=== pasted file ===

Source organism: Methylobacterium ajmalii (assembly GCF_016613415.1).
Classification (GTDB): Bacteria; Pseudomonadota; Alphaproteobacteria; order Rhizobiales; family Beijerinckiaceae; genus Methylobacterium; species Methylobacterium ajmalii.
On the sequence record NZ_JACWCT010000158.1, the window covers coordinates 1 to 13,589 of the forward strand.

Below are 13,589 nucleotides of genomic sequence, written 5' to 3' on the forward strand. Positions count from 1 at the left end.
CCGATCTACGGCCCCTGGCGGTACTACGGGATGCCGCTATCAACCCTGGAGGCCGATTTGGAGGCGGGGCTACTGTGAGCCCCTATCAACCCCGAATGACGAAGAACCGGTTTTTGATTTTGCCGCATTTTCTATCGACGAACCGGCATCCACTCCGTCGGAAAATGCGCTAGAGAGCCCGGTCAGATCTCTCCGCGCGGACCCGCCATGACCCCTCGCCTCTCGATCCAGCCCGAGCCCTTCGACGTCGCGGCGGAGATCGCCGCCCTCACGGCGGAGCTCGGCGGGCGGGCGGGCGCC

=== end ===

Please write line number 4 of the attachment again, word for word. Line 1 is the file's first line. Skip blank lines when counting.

Below are 13,589 nucleotides of genomic sequence, written 5' to 3' on the forward strand. Positions count from 1 at the left end.